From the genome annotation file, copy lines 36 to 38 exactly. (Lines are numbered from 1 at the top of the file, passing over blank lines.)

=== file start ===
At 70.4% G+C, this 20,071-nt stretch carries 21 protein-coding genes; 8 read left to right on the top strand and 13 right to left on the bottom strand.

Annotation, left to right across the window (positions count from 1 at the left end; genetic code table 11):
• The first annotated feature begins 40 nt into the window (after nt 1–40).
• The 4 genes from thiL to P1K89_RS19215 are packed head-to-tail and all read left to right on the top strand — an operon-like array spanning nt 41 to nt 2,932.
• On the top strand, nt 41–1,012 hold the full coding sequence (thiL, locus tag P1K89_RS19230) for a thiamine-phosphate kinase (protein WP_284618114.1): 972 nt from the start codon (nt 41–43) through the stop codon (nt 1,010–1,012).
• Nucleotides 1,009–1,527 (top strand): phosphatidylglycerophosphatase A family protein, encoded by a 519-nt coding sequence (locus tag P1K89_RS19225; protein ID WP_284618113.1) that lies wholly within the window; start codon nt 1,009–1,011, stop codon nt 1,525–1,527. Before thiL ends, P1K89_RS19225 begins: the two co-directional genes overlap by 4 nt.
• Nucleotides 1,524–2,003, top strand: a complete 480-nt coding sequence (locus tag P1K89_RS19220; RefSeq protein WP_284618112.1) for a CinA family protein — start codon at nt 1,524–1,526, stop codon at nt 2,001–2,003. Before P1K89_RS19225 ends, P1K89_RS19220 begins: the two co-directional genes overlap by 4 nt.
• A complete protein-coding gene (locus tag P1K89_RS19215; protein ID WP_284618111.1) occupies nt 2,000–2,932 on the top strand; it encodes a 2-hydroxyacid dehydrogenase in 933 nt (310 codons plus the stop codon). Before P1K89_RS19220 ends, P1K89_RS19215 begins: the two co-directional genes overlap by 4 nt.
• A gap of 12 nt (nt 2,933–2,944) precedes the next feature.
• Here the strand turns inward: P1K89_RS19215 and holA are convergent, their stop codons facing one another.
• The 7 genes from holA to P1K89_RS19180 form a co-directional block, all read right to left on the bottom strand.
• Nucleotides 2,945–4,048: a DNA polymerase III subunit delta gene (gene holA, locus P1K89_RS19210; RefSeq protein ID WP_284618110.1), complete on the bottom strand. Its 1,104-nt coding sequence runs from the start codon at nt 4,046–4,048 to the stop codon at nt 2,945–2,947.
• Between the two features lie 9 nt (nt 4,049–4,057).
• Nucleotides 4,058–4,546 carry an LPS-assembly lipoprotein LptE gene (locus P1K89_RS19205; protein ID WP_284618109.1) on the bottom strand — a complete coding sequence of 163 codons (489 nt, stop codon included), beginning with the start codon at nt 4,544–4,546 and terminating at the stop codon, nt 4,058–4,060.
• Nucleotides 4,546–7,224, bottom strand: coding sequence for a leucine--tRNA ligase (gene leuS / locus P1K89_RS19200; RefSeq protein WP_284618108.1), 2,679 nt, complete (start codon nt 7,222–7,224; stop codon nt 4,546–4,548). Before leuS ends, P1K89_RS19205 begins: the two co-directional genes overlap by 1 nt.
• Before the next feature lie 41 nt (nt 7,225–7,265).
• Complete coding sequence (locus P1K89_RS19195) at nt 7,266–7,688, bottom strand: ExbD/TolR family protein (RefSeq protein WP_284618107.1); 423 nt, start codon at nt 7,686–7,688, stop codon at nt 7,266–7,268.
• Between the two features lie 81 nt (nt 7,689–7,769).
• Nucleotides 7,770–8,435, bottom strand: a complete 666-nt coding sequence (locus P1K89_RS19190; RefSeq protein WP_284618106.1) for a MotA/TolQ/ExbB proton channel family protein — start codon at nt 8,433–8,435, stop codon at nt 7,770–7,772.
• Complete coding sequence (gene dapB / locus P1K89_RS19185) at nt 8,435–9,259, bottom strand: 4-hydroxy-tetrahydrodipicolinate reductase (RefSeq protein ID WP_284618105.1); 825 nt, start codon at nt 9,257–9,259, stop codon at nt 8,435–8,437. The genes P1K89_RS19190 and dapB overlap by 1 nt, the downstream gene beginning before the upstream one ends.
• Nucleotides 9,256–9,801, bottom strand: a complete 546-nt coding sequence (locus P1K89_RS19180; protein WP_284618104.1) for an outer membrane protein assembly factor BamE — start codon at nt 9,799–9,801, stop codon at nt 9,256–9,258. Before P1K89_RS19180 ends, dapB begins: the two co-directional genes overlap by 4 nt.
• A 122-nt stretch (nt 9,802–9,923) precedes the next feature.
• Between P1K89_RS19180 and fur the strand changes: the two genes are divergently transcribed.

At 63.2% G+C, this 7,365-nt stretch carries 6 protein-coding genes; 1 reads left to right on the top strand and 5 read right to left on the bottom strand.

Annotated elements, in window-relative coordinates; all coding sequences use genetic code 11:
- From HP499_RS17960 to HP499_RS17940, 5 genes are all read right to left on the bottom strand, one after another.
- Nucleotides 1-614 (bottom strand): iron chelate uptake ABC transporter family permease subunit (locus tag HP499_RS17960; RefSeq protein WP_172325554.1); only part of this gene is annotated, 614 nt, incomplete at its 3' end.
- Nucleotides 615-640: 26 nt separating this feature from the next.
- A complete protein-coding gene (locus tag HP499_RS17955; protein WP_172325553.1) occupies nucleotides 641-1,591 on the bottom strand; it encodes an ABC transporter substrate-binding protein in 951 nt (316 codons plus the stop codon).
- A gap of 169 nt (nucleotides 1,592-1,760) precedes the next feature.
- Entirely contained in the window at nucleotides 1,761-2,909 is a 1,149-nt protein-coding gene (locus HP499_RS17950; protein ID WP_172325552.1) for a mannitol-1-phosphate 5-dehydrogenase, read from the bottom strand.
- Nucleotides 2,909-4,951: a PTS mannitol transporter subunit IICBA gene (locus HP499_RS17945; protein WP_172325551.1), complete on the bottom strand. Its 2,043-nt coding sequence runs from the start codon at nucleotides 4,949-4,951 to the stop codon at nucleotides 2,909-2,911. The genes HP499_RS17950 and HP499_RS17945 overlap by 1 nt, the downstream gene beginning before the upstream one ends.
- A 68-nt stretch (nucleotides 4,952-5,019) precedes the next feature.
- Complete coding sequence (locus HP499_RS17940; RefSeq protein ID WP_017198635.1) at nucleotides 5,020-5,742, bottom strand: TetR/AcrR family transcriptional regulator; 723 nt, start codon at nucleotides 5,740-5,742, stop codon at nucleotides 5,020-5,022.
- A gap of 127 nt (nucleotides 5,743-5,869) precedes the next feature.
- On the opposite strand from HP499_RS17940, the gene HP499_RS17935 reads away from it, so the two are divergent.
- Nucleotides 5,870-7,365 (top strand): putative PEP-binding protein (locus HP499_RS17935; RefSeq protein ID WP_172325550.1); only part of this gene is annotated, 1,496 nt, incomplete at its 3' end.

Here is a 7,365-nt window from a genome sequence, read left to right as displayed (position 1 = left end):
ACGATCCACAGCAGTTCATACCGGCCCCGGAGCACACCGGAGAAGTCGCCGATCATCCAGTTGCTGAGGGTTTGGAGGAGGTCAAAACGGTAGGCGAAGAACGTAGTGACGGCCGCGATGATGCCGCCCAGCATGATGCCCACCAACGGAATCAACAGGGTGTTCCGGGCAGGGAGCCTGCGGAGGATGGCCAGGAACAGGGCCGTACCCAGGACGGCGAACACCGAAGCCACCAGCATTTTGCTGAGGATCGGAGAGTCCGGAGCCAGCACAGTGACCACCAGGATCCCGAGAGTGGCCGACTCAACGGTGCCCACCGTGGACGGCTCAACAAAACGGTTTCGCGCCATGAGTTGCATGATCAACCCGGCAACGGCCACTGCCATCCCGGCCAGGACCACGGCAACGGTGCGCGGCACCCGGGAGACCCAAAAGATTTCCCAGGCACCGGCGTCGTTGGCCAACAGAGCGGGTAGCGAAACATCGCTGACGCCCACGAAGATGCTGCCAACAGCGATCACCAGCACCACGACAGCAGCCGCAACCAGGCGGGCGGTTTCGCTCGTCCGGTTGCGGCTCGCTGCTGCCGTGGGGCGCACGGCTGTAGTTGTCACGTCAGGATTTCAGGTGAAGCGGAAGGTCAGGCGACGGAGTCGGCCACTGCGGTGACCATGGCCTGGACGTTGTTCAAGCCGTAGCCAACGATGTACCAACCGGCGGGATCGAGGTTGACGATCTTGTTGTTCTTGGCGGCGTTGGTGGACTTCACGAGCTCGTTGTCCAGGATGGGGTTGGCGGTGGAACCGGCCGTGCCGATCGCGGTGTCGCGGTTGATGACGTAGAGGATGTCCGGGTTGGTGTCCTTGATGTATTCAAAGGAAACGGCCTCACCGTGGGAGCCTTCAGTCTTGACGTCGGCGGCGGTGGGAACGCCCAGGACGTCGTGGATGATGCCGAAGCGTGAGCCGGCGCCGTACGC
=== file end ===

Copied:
- On the opposite strand from HP499_RS17940, the gene HP499_RS17935 reads away from it, so the two are divergent.
- Nucleotides 5,870-7,365 (top strand): putative PEP-binding protein (locus HP499_RS17935; RefSeq protein ID WP_172325550.1); only part of this gene is annotated, 1,496 nt, incomplete at its 3' end.

Here is a 7,365-nt window from a genome sequence, read left to right as displayed (position 1 = left end):